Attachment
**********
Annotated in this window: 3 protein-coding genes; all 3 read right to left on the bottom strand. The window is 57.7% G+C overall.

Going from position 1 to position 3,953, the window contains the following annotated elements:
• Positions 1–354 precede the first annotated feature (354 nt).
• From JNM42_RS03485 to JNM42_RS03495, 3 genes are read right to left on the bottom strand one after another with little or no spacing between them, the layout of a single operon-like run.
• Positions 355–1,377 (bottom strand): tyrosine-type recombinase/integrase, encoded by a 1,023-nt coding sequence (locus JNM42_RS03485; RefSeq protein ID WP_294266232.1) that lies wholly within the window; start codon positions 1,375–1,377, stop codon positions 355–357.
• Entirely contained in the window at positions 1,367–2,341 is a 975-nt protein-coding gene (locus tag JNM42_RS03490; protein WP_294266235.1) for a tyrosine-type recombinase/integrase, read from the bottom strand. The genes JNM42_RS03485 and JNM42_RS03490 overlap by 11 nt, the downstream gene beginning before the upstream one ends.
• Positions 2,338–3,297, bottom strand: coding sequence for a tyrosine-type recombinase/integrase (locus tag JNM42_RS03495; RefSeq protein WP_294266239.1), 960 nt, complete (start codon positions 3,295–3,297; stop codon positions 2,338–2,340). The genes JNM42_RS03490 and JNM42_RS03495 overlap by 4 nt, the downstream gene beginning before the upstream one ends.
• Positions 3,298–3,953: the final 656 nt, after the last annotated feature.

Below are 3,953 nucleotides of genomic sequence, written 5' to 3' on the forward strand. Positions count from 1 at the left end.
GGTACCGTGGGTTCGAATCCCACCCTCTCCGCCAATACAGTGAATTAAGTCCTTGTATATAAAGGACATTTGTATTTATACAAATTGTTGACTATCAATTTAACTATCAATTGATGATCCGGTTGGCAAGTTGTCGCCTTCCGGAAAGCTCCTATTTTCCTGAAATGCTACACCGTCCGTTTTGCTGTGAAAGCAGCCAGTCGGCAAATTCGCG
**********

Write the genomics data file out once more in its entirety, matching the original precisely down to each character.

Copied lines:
Annotated in this window: 3 protein-coding genes; all 3 read right to left on the bottom strand. The window is 57.7% G+C overall.

Going from position 1 to position 3,953, the window contains the following annotated elements:
• Positions 1–354 precede the first annotated feature (354 nt).
• From JNM42_RS03485 to JNM42_RS03495, 3 genes are read right to left on the bottom strand one after another with little or no spacing between them, the layout of a single operon-like run.
• Positions 355–1,377 (bottom strand): tyrosine-type recombinase/integrase, encoded by a 1,023-nt coding sequence (locus JNM42_RS03485; RefSeq protein ID WP_294266232.1) that lies wholly within the window; start codon positions 1,375–1,377, stop codon positions 355–357.
• Entirely contained in the window at positions 1,367–2,341 is a 975-nt protein-coding gene (locus tag JNM42_RS03490; protein WP_294266235.1) for a tyrosine-type recombinase/integrase, read from the bottom strand. The genes JNM42_RS03485 and JNM42_RS03490 overlap by 11 nt, the downstream gene beginning before the upstream one ends.
• Positions 2,338–3,297, bottom strand: coding sequence for a tyrosine-type recombinase/integrase (locus tag JNM42_RS03495; RefSeq protein WP_294266239.1), 960 nt, complete (start codon positions 3,295–3,297; stop codon positions 2,338–2,340). The genes JNM42_RS03490 and JNM42_RS03495 overlap by 4 nt, the downstream gene beginning before the upstream one ends.
• Positions 3,298–3,953: the final 656 nt, after the last annotated feature.

Below are 3,953 nucleotides of genomic sequence, written 5' to 3' on the forward strand. Positions count from 1 at the left end.
GGTACCGTGGGTTCGAATCCCACCCTCTCCGCCAATACAGTGAATTAAGTCCTTGTATATAAAGGACATTTGTATTTATACAAATTGTTGACTATCAATTTAACTATCAATTGATGATCCGGTTGGCAAGTTGTCGCCTTCCGGAAAGCTCCTATTTTCCTGAAATGCTACACCGTCCGTTTTGCTGTGAAAGCAGCCAGTCGGCAAATTCGCG